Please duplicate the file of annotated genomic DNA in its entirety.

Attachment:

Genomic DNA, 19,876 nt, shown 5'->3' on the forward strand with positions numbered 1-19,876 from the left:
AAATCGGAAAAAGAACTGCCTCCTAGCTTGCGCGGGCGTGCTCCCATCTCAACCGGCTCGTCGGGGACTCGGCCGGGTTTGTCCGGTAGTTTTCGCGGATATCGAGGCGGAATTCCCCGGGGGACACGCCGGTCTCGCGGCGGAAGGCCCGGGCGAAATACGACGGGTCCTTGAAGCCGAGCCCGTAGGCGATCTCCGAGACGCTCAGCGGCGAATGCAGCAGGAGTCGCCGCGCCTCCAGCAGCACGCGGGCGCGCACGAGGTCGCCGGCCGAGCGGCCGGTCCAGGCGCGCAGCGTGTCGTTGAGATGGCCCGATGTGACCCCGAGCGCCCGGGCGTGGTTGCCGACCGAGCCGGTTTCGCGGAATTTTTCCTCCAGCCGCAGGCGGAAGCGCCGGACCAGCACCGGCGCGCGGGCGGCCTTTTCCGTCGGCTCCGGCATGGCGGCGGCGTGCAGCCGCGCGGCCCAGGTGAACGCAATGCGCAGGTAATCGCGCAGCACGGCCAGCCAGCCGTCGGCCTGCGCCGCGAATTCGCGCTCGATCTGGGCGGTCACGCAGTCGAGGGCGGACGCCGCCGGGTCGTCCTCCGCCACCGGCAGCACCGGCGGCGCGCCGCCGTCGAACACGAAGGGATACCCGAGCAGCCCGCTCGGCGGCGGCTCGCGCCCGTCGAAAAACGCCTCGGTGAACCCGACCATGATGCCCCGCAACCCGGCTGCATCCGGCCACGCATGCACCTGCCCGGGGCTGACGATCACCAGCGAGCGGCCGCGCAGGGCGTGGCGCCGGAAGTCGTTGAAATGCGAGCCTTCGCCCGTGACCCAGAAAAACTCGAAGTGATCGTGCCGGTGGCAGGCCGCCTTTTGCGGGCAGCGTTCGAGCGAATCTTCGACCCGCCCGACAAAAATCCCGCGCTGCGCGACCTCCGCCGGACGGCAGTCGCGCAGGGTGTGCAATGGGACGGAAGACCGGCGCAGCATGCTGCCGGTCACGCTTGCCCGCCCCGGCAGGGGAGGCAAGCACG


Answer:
Genomic DNA, 19,876 nt, shown 5'->3' on the forward strand with positions numbered 1-19,876 from the left:
AAATCGGAAAAAGAACTGCCTCCTAGCTTGCGCGGGCGTGCTCCCATCTCAACCGGCTCGTCGGGGACTCGGCCGGGTTTGTCCGGTAGTTTTCGCGGATATCGAGGCGGAATTCCCCGGGGGACACGCCGGTCTCGCGGCGGAAGGCCCGGGCGAAATACGACGGGTCCTTGAAGCCGAGCCCGTAGGCGATCTCCGAGACGCTCAGCGGCGAATGCAGCAGGAGTCGCCGCGCCTCCAGCAGCACGCGGGCGCGCACGAGGTCGCCGGCCGAGCGGCCGGTCCAGGCGCGCAGCGTGTCGTTGAGATGGCCCGATGTGACCCCGAGCGCCCGGGCGTGGTTGCCGACCGAGCCGGTTTCGCGGAATTTTTCCTCCAGCCGCAGGCGGAAGCGCCGGACCAGCACCGGCGCGCGGGCGGCCTTTTCCGTCGGCTCCGGCATGGCGGCGGCGTGCAGCCGCGCGGCCCAGGTGAACGCAATGCGCAGGTAATCGCGCAGCACGGCCAGCCAGCCGTCGGCCTGCGCCGCGAATTCGCGCTCGATCTGGGCGGTCACGCAGTCGAGGGCGGACGCCGCCGGGTCGTCCTCCGCCACCGGCAGCACCGGCGGCGCGCCGCCGTCGAACACGAAGGGATACCCGAGCAGCCCGCTCGGCGGCGGCTCGCGCCCGTCGAAAAACGCCTCGGTGAACCCGACCATGATGCCCCGCAACCCGGCTGCATCCGGCCACGCATGCACCTGCCCGGGGCTGACGATCACCAGCGAGCGGCCGCGCAGGGCGTGGCGCCGGAAGTCGTTGAAATGCGAGCCTTCGCCCGTGACCCAGAAAAACTCGAAGTGATCGTGCCGGTGGCAGGCCGCCTTTTGCGGGCAGCGTTCGAGCGAATCTTCGACCCGCCCGACAAAAATCCCGCGCTGCGCGACCTCCGCCGGACGGCAGTCGCGCAGGGTGTGCAATGGGACGGAAGACCGGCGCAGCATGCTGCCGGTCACGCTTGCCCGCCCCGGCAGGGGAGGCAAGCACG